Sunday, February 13, 2011

Santo 19

I'm walking down Santo 19, the two mile dusty, sun-scorched dirt road connecting our clinic to one of the main roads in Croix des Bouquets. A walk through a microcosm of Haiti.

I pass an outdoor basketball court with rigged up hoops and nets. Dark skinned, well-muscled-if-slim, shirtless, glisteningly sweaty young men play a game of pickup ball under the blazing sun. Their moves are slick and strong, reminiscent of boys from inner city Baltimore I used to pass walking home from Hopkins. Bystanders, instead of clinging to chain link fences, stand in high grass, speckled with street dogs and the occasional goat. Players and spectators carry the same toughness of those inner city boys. They watch me pass, claiming their territory with sideways, less-than-friendly glances, intimidating in the universal body language of young men of neighborhoods across the world. One boy points and laughs at me. I pretend not to see him. I look ahead blankly and keep walking.

Beneath my feet, I look down and spy the dusty, flattened form of a shaggy brown teddy bear. I wonder about his story. Does a child long and cry for him somewhere? Did he fall from the window of a passing car? The act of a sinister sibling, perhaps? Or the tragic result of a sudden slip of small fingers, jarred out of a grip on the bumpy road? Was he carried away from a house by a family dog? Or, was he just discarded by his owner, his purpose in his child's life fulfilled?

The lady selling bottles of Haitian rum watches me pass. I do not imbibe, so no sale for her today. The glass flasks of amber liquid are 40 Goud each, or one American dollar. This is the average daily wage of a Haitian. I wonder how many flasks she sells in a day. This is how she feeds her family...on the profit of street sales of alcohol, brewed from the sugar cane indigenous to this land. A drink with a history as long as that of the Haitian people...a drink of the pirates who once wandered and plundered these Caribbean islands.

I walk on. I pass 2 baby goats. I wonder ... do they know about the stew? I cannot meet their eyes.

There is a large black cow, tied to a frayed rope, which itself is tied to... nothing. Escaped? Did it gnaw itself free, in an attempt to graze where the grass is greener...on the other side? The end of the rope is dragging in the middle of the street as the cow grazes next to a sign proclaiming "Merci Jesus". Is this somehow an ironic physical embodiment of the cow's thoughts? The grass here is pretty lusciously green. Appears tasty. If I were the cow, that's probably what I'd be thinking.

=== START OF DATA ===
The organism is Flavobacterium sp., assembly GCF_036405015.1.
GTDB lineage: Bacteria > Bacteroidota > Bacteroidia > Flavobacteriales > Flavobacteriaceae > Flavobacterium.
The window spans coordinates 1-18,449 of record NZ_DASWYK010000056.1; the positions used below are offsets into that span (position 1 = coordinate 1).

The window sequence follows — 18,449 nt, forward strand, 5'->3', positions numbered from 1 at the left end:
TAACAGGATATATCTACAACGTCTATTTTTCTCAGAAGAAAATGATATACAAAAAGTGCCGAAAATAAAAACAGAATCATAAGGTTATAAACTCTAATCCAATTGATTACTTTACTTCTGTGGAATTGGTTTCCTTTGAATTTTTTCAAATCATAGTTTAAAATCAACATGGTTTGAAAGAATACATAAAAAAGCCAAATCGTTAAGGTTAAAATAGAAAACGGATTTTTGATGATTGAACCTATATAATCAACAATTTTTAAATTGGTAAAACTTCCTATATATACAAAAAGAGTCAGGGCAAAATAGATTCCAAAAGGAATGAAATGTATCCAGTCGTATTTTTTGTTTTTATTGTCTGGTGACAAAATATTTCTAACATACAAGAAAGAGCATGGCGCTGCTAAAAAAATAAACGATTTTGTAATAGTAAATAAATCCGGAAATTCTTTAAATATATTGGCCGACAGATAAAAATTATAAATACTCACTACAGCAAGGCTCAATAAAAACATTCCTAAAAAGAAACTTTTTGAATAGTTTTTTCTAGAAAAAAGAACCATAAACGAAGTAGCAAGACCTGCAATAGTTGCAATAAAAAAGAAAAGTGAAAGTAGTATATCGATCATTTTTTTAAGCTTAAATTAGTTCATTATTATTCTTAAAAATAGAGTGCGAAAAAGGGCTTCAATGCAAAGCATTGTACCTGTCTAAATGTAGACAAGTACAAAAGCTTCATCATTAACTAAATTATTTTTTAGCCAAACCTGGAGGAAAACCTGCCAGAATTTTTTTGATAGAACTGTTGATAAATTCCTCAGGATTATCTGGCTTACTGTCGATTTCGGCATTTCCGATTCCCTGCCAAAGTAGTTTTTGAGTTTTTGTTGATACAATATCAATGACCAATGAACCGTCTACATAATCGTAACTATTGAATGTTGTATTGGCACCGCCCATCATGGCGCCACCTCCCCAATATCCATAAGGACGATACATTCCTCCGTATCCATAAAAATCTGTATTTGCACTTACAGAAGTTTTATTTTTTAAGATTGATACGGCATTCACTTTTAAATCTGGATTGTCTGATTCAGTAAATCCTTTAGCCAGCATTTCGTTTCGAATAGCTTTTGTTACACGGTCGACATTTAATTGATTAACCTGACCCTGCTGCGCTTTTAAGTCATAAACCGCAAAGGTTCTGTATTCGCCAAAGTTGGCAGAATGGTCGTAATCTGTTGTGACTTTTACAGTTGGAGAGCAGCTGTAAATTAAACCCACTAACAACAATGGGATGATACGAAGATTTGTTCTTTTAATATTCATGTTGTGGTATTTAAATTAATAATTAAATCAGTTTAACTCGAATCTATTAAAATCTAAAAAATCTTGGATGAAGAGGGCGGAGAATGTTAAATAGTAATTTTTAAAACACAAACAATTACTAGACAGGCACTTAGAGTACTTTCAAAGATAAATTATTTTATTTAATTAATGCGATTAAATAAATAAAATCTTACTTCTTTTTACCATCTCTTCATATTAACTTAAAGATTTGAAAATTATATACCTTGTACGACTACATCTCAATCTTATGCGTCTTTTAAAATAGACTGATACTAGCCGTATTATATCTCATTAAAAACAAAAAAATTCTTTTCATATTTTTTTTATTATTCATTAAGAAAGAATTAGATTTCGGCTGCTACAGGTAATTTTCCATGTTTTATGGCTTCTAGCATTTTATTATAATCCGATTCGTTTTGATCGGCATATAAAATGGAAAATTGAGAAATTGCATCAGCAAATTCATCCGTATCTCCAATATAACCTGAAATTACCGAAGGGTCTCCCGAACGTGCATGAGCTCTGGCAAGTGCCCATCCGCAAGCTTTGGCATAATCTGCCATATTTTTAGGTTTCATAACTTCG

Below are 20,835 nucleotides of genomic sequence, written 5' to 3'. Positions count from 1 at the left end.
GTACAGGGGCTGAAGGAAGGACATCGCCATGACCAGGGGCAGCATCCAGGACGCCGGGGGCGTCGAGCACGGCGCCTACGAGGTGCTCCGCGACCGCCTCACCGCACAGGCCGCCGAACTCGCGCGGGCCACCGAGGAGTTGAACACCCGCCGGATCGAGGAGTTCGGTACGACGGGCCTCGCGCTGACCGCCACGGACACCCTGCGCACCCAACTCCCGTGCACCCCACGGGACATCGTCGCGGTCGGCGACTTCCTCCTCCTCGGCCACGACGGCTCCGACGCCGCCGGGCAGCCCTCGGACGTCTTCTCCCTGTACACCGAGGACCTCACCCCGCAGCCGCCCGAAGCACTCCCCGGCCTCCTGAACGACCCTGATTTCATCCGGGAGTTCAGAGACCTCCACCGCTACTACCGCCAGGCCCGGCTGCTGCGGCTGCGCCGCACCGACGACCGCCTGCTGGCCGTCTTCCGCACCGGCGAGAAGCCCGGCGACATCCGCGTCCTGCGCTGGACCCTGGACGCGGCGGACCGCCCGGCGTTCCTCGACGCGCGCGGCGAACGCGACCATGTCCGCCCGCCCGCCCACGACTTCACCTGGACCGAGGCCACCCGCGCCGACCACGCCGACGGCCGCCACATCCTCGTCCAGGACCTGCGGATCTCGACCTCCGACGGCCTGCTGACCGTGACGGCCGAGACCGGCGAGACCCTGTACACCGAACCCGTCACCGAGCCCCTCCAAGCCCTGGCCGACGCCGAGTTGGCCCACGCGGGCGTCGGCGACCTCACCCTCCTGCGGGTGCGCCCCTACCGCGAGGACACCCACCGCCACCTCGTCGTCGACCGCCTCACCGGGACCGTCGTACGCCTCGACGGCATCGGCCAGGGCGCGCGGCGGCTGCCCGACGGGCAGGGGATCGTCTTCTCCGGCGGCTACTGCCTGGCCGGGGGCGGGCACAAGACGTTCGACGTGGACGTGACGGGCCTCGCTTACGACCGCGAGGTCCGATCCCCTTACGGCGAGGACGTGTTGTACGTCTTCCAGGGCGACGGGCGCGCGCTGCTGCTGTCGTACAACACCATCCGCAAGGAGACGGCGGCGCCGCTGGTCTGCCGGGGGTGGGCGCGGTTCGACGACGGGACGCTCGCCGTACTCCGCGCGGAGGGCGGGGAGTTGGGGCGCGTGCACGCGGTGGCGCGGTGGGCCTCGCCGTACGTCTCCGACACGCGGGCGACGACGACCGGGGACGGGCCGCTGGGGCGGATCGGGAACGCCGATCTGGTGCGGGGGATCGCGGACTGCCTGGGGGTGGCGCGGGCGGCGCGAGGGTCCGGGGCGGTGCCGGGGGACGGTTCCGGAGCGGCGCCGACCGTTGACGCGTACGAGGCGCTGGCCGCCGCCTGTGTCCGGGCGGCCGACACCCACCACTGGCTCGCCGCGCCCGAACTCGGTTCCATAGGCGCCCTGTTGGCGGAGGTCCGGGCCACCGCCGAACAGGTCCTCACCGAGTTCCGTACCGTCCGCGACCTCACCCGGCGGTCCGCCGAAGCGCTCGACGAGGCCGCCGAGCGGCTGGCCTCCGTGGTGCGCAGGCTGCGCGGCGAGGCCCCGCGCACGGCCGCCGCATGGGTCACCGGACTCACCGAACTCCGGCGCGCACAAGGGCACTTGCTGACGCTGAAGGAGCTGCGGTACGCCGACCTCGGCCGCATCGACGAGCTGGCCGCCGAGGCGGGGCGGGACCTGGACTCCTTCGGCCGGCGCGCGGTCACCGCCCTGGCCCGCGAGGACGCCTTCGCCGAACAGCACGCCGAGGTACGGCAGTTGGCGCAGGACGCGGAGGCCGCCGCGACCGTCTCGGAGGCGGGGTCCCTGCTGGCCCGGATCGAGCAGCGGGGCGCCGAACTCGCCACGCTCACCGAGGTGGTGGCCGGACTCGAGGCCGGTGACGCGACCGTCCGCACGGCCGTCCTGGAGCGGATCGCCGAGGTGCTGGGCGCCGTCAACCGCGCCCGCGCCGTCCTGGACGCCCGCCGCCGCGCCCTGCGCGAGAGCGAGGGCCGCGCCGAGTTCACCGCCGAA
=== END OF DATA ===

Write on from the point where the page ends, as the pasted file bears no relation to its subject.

Two slim young women pass and smile. "Good morning," one says shyly in English. I apparently appear pale enough to speak English. They argue amongst themselves as they pass me. Her friend turns around, laughing, and corrects, "Good afternoon!" I smile. "Bon swa," I respond.

I look down. There is the skeleton of a dead puppy crushed in the road. This is hideous....far worse than the teddy bear. Ribs protrude from the dessicated, dusty hide. For a moment, I wonder if the puppy and teddy bear could have belonged to the same child. Now that would be a rather unfair turn of flattening events. I hope not.

The road is lined with high, new concrete-block and stuccoed walls. New since the earthquake, which shook down nearly every wall in the city. The walls are topped with broken glass bottles cemented into place to prevent (or at least lacerate) attempted over-the-wall intruders. Some wealthier walls support threatening curls of razorwire, ironically entangled with pink flowers of surrounding trees and, for added measure, thick spider webs. Yes, I suppose if the razor wire is not sufficient, putting your hand through a thick nest of spiders might be a wall climbing deterrent. It would certainly effectively deter me.

An old man pedals by on a bicycle, a young girl of about five in a pretty green dress balancing on his handlebars. She waves happily at me as she passes, a gigantic smile illuminating a face framed with braids tipped with little green bows. Her spirit erases the bad karma of the teddy bear, the puppy and the hostile teenage glares. A smile illuminates the old man's eyes as he pedals by. He is obviously acutely aware of the preciousness of his cargo.

I wander on, through the giant divets and potholes in dirt road, destined to rip the undercarriage out of even the most sturdy of vehicles that attempts to negotiate the scene. I pass the leaning, still-crumbling form of a building...a former clinic....that was heaved askew by the earthquake last January. More than one year later, it still teeters threateningly towards the road, partially held up by the metal fence which surrounds it. Red spray painted letters on the fence declare the obvious...the building is condemned. Is there a plan to remove it? Or will it sit there, in memoriam, for infinity?